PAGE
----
The Technics SL-10 direct drive turntable continues Technics’ tradition of innovation and beautifully designed products. Find out why this deck is one of the best vintage turntable buys today.
The Technics SL-10 direct-drive turntable represented the pinnacle of design, engineering and product marketing when it arrived on the scene in 1979.
The SL-10 was the first linear-tracking turntable to feature direct drive and was a radical departure from conventional design. It has the same width and depth dimensions as an LP record jacket, tiny for a fully-featured turntable. Yet within this compact package are a computer and precision tonearm drive system.
It was part of a luxury range of micro-hi-fi equipment, all built to the same high standards. A typical Technics system of the time, including an SL-10, looked like this:
The deck features a gimbal-suspended linear-tracking tonearm, and originally included a high-grade moving coil cartridge. Computer control systems allow foolproof operation of the deck, without ever having to touch the tonearm. In practice, this means less “Oops, I broke the cantilever again” moments!
The heavy die-cast aluminium chassis, dynamically balanced aluminium platter and sealed design, combine to produce an excellent user and record playing experience. The SL-10 also came standard with Technics excellent EPC-310MC moving coil cartridge. The EPC-310MC is an excellent cartridge, featuring ultra-low moving mass and boron cantilever, but is sadly long since out of production.
Think about the turntable marketplace at the time this deck came out in 1979. The SL-10 looks space-age now, how do you think it looked then..?! The Brits and Yanks were churning out cookie-cutter wooden belt-drive decks, which were in engineering terms to the SL-10 what a Timex is to an Audemars Piquet.
Don’t get me wrong, there were some innovative products at the time – the original Rega Planar 3 springs to mind as one excellent example. But even the Planar 3 was considered radical at that time, and if that deck was radical, the SL-10 was other-worldly! This stunningly compact, high-performance turntable was an engineering world apart from the wobbly, almost home-made decks that were common at the time.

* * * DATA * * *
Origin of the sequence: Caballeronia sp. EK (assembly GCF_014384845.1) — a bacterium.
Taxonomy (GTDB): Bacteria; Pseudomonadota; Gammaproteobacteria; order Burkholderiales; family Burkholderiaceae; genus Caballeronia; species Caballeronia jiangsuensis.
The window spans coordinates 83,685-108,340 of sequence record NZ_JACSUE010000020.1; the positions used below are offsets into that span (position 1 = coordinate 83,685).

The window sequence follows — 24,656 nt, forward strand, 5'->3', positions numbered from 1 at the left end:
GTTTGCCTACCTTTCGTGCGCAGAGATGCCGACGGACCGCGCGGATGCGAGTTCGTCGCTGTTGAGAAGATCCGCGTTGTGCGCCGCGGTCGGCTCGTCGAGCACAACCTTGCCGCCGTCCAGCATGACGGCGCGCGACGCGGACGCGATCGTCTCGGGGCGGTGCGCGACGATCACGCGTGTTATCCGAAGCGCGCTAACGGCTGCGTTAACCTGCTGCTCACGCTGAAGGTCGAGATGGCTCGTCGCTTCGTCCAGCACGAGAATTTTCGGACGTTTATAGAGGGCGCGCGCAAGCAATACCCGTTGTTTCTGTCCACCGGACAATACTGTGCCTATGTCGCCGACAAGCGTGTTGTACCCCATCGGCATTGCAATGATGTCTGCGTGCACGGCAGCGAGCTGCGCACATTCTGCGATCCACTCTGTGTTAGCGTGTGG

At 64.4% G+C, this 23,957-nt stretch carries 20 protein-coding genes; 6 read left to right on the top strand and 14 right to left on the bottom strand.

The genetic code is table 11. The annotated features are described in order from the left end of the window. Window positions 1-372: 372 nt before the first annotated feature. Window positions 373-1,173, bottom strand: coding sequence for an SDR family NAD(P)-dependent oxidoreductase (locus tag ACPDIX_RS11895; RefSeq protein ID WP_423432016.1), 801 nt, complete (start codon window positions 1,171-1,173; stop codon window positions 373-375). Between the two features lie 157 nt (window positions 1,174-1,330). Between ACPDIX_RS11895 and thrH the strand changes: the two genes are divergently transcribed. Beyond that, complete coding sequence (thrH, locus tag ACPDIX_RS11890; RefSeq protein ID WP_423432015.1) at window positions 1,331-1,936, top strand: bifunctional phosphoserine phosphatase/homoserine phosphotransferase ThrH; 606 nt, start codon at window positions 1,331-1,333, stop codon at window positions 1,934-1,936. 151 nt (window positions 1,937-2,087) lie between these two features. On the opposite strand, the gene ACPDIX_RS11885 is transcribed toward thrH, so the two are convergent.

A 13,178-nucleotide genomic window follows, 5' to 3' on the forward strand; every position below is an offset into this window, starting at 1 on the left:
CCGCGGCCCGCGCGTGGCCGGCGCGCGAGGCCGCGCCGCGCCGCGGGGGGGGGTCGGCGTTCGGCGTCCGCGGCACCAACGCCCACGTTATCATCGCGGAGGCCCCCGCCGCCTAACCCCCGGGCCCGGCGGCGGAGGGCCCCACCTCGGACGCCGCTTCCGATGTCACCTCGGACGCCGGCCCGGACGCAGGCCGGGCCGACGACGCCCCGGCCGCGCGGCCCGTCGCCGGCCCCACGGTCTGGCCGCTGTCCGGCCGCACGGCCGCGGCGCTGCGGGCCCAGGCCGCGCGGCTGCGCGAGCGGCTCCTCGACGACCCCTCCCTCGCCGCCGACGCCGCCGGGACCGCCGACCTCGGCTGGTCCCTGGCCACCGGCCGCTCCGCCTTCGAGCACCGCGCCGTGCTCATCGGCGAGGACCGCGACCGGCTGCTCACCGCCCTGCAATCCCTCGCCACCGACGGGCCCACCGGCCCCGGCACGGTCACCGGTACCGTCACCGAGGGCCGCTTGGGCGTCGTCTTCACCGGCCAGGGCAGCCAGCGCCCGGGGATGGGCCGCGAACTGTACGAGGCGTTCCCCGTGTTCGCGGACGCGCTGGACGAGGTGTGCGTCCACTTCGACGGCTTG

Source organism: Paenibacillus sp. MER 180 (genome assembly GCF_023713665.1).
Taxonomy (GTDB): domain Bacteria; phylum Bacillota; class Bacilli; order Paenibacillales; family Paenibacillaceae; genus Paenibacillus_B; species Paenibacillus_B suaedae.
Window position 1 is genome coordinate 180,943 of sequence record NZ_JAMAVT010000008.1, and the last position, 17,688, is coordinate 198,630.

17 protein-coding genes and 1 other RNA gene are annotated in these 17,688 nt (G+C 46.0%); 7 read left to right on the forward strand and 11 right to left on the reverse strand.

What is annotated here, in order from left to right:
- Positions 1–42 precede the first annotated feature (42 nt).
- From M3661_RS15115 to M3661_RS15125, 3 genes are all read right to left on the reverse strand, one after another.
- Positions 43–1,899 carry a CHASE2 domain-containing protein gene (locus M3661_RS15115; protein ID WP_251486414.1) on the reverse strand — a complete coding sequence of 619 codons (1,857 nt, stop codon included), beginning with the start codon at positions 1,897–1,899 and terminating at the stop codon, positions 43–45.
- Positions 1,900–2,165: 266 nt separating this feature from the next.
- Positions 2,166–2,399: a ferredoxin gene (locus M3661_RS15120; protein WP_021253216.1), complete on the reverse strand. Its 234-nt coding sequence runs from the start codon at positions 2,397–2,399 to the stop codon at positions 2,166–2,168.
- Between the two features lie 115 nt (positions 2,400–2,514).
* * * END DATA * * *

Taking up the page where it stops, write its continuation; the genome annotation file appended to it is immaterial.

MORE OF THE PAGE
I can only imagine engineers working at the smaller European and North American hi-fi manufacturers at the time getting hold of an SL-10 for the first time. They must have truly wondered, after having their minds blown, how they would ever compete. The Revox B-790 / B795 series of linear tracking turntables from the great Swiss manufacturer was one attempt. I owned a Revox B795, it’s not as good as the SL-10.
The SL-10 was at home in the most expensive systems, whilst not being out of place in modest set-ups. Heck, the SL-10 was and still is considered such an extraordinary piece of engineering ‘art’ that the wonderful Museum of Modern Art or MoMA in Manhattan, NYC, a place I’ve spent many hours, even has a special SL-10 exhibit – I’m not kidding!
Specifications (courtesy of the Vinyl Engine)
Platter: 300mm aluminium die-cast
Speed accuracy: within +-0.002%
Wow and flutter: 0.025% WRMS
Tonearm type: Dynamic balanced linear tracking gimbal suspension
Effective length: 105mm
Cartridge type: EPC-310MC moving coil stereo
Frequency response: 10 to 60,000Hz
Dimensions: 315 x 88 x 315mm
Technics, of course, has some more great info about the SL-10 at their dedicated SL-10 museum page. The Vinyl Engine also has their page with more info, and the always awesome Vintage Knob has another excellent SL-10 page. You can also watch a short video I made of the SL-10 playing vinyl.
These decks are relatively straight forward in terms of servicing and of course, Liquid Audio is here to help. They are very reliable, but regular servicing is a sensible plan. Standard servicing includes lubricating the motor and linear tracking mechanisms, checking and adjusting the arm and carriage and replacing the belt that drives the arm. Everything else is bulletproof, as expected of Technics.
Look out for perished rubber feet under the unit. I regularly repair these. Also, check the cartridge, what type is it? Is the stylus still OK? Try to check out any potential SL-10 playing a record. Check that the arm traverses its full range of motion smoothly and that all commands receive swift responses. I’ll do all of this if you book it in with me.
There are no surprises here, the sound is warm, with plenty of extension and drive. Mids and highs are also excellent if you have a good example of the Technics EPS 300 moving coil cartridge installed. The other common option is a Shure moving magnet cartridge, and these are also rich and full-bodied, perhaps a little warmer overall.
As long as you have a good example of a quality cartridge fitted, you won’t go wrong. The SL-10 is rock solid in terms of pitch and reasonably good at isolating environmental vibrations. The deck has its limits here though, mostly due to the rudimentary sprung feet and low-ish 6.5kg mass.
The Bottom Line
Should you buy an SL-10? Damn right you should. What do you want in a turntable? Push-button ease of use? No risk of trying to maneuver a tonearm and boron rod after several drinks? Sony Walkman-like build quality and superb sound quality to boot? If yes, there are few decks I could recommend more highly than the legendary Technics SL-10. At the prices they are currently selling for, the SL-10 represents a real bargain.